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How much land does a man need?by Bipolarity
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#1
May112, 09:46 PM

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So the story by Leo Tolstoy goes, that a man has a limited amount to time to run a closed loop in an open field and when the time is up, he will get all the land that he has enclosed. If he cannot run an enclosed loop, then he will get nothing.
Suppose that the man has a fixed speed that he runs at, and which he has already calculated. What shape could he run in so that he could get the most land possible? I would imagine a circle, but there are infinite possible shapes with all sorts of twists and turns so I can't prove my answer, but was wondering if someone here knew the proof or even whether a solution actually exists? What branch of mathematics would this fall under? Calculus of variations? Circle sounds quite elegant though. BiP 


#2
May112, 10:07 PM

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This would be the isoperimetric problem. The circle is indeed the correct answer.
There are many proofs of this theorem. One can indeed use calculus on variations if the curve he runs is sufficiently smooth. The theory of Fourier series also is applicable to the problem. See http://en.wikipedia.org/wiki/Isoperimetric_inequality See http://www.math.utah.edu/~treiberg/isoperim/isop.pdf for many nice proofs of the problem. 


#3
May212, 01:23 PM

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This reminds me of the "Running Grant". In early North American colonial days, settlers negotiated with a local American Indian tribe for the property along a river in the Pennsylvania colony. The land was to be from the river to the hills and as far along the river as a man could run in one day. The European settlers "chose" to interpret "a day" as 24 hours, graded a path along the river, brought in a trained runner, and had runners with torches for short stretches during the night.
Of course, later, it turned out that it was another tribe that claimed that land.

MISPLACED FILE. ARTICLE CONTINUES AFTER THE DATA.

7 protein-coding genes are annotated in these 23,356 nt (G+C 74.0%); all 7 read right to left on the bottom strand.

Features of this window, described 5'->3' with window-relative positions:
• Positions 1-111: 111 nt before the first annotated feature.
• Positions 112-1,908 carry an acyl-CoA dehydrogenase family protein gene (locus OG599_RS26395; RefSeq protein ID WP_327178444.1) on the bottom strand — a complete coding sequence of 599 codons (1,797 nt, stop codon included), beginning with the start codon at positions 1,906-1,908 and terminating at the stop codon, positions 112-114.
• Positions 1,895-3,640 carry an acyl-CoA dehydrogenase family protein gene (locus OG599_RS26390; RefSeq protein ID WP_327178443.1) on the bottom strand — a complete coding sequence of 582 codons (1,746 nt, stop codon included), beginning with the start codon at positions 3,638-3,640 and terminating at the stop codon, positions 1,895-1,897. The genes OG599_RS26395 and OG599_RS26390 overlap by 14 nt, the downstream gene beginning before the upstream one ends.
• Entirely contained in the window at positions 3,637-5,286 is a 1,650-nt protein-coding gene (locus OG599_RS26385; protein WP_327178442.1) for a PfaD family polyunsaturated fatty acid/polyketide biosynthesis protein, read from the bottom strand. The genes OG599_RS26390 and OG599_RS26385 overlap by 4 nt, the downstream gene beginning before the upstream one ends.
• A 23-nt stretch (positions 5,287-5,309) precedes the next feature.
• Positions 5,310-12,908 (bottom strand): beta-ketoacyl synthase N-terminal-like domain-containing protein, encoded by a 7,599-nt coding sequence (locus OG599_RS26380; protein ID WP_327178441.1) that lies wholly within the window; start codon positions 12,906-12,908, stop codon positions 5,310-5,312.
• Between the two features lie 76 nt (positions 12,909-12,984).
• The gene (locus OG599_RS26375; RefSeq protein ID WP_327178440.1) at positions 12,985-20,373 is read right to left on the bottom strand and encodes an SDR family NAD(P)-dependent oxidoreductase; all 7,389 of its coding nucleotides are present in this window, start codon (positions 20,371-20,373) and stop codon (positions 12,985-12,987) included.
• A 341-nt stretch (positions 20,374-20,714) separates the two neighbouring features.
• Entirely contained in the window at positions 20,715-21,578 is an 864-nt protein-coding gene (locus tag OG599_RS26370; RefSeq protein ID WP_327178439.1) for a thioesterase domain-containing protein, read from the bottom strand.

#4
May212, 04:47 PM

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How much land does a man need?
I wonder what the optimal shape would be depending on his certitude about how fast he runs... (the circle being the case for the absolute certitude)



#5
May212, 05:58 PM

P: 783

BiP 


#6
May212, 06:05 PM

P: 1,416

Because if you're not exactly sure about how fast you run, you can't know how much distance you can traverse in the allotted time, hence it's no longer an isoperimetric problem. Intuitively, you would like to allow the possibility of closing the loop earlier than expected (if it turns out time is running out), so maybe (again, intuitively) the path would be flatter.
But anyway, I'm sorry for the irrelevant excursion, it isn't what you asked. 


#7
May212, 06:10 PM

P: 783

It's ok, the original problem is closely related.
So let's suppose that the speed of the runner ranges anywhere from 0 to x where any value between 0 and x has uniform probability. Let's assume that this speed remains the same throughout the problem but the runner can never be exactly sure what it equals. If the runner assumes that his/her speed is x/2, then he will complete the loop with 50% probability but the loop will be quite large. If the runner gambles for larger speed, the loop will be larger but the probability that he will complete the loop is reduced. Then the ultimate measure of the technique should be the size of the loop multiplied by the probability that he completes the loop? Or can we find a better measure of the technique's effectiveness? One thing to realize is that the runner will try to complete the loop if he sees that time is not enough. In other words, he would become certain of his velocity as he runs which greatly complicates the problem. BiP 


#8
May312, 03:17 AM

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#9
May312, 05:46 AM

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I don't see a real problem: the probability distribution (or maybe a better word is ignorance distribution if we presume that his velocity is constant but simply unknown; another option is taking a genuine probability distribution, like brownian motion) of his velocity is constant in time, but at each moment in time he recalculates the optimal path based on both this given distribution and the remaining time. Am I overlooking something?



#10
Oct1012, 09:35 PM

P: 2

In the story, the land gets more valuable as he gets further from his starting point.
So let's assume he knows his speed, can travel it consistently, and travels 1 unit in a day. Now if the value of the land is given by v(x,y) = 1, we agree a circle is the best path. But what if v(x,y) = y? or v(x,y) = sqrt(x^2+y^2)? 


#11
Oct1112, 12:55 AM

P: 2

I found an approximation of the optimized path when the land value increases linearly as you go east. Finding an exact function won't be so easy.



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